Assets held in a Henson Trust will not be subject to probate fees, so long as they are transferred outside of the settlor’s estate.
In the event government regulations adjust the use of Henson Trusts, a loved one’s access to government assistance could be severed.
Henson Trusts are complex instruments. If they are created improperly, family members could inadvertently create major financial difficulties for a disabled family member.
Considering the trustee has unfettered discretion with the disabled individual’s inheritance, choosing someone to trust with such responsibility may prove difficult.
Henson Trusts are flexible in terms of the assets that can be held within them. They can hold cash, investments, and real property. Additionally, there are typically no limits on the number of assets that can be placed in a Henson Trust. However, the province of Ontario does have regulations that restrict the amount of trust distribution and how it may be spent. We’ll get into that further on.
Ensuring your loved one has access to assets and ODSP benefits is exactly where Henson Trusts shine. According to the government of Ontario, Henson Trusts are considered to be exempt assets. This means their capital value can exceed $100,000 without affecting the disabled loved one’s eligibility for ODSP.
Though Henson Trusts do not count towards the assets of the disabled individual, how the trust is paid can count towards their income. If their non-ODSP income exceeds the set threshold, this could also significantly lower their benefits or disqualify them entirely. Again, some nuances allow family members to be strategic with how these funds are distributed.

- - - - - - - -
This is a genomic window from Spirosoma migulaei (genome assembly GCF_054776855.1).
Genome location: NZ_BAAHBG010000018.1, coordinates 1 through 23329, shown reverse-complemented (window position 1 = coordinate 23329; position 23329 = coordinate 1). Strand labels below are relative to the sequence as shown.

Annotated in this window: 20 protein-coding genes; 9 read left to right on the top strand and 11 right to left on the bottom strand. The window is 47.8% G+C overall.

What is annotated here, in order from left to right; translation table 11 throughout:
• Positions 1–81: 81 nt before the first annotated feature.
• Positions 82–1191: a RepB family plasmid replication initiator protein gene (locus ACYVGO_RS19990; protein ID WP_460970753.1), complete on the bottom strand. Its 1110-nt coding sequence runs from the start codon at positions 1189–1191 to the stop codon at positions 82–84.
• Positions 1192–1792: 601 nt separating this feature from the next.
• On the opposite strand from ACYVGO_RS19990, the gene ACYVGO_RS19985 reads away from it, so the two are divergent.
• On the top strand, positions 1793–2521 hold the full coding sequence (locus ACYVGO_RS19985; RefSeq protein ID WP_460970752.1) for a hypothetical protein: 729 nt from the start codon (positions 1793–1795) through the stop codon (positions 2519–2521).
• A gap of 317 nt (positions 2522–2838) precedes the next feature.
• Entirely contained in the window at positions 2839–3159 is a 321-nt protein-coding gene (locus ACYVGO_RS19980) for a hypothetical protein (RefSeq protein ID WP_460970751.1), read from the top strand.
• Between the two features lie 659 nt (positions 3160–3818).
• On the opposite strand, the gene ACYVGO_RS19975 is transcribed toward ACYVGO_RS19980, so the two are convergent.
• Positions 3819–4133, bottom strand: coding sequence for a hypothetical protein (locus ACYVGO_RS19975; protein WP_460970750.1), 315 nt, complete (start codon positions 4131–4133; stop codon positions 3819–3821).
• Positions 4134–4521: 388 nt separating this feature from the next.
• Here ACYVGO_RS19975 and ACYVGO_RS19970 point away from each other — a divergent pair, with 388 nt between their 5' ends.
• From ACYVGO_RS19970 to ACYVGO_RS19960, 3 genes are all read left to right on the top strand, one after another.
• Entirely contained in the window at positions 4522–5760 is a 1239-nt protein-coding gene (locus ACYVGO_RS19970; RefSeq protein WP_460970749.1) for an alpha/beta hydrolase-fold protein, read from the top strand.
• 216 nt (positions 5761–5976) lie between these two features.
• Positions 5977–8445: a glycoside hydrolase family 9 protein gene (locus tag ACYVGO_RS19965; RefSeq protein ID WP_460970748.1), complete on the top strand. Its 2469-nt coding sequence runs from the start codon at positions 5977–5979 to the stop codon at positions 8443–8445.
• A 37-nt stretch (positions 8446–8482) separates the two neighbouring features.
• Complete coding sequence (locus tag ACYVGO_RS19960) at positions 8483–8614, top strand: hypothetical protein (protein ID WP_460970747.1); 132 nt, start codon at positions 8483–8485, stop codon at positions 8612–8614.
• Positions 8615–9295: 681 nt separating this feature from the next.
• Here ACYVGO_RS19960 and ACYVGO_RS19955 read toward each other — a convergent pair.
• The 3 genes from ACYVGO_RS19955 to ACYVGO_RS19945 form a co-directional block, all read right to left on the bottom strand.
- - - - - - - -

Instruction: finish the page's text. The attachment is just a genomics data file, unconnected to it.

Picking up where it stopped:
First, any amount paid from the Henson Trust for any purpose up to $10,000 annually is considered exempt. Second, funds used to purchase a primary residence or primary vehicle are also considered exempt. Finally, income from the trust that is used for approved disability-related services or goods is also exempt from being treated as income.
As we’ve seen so far, Henson Trusts provide families with a unique way to help their disabled loved ones without removing their government assistance. But you might be wondering: how do you set them up in the first place?
Creating a Henson Trust is no small matter. Discussing the various requirements for trustees, legal requirements/terms, and finding out what kinds of assets to place in trust can be overwhelming. Here is a step-by-step breakdown to help you navigate Henson Trusts in Ontario.
Before drafting any documentation, decide what kinds of assets you want to give the trustee access to. These could be life insurance policies, cash, investments, property, or other assets. Keep in mind that these assets will have limits on how much can be distributed to not affect your loved one’s government benefits. Picking assets that are both liquid and non-liquid will give you more flexibility than choosing one over the other–but it will all depend on your context.
As mentioned before, a Henson Trust can be testamentary (part of a will), part of a trust deed (takes effect upon the settlor’s passing), or it can be a living trust. While it is not recommended for non-estate professionals to navigate complex legal instruments, thinking about how you would like a Henson Trust integrated into your estate plan is a prudent choice.
As you have noticed, Henson Trusts in Ontario are extremely complex. Navigating the ODSP eligibility requirements, selecting a competent trustee, and ensuring your disabled loved one is cared for after you are gone are all demanding tasks.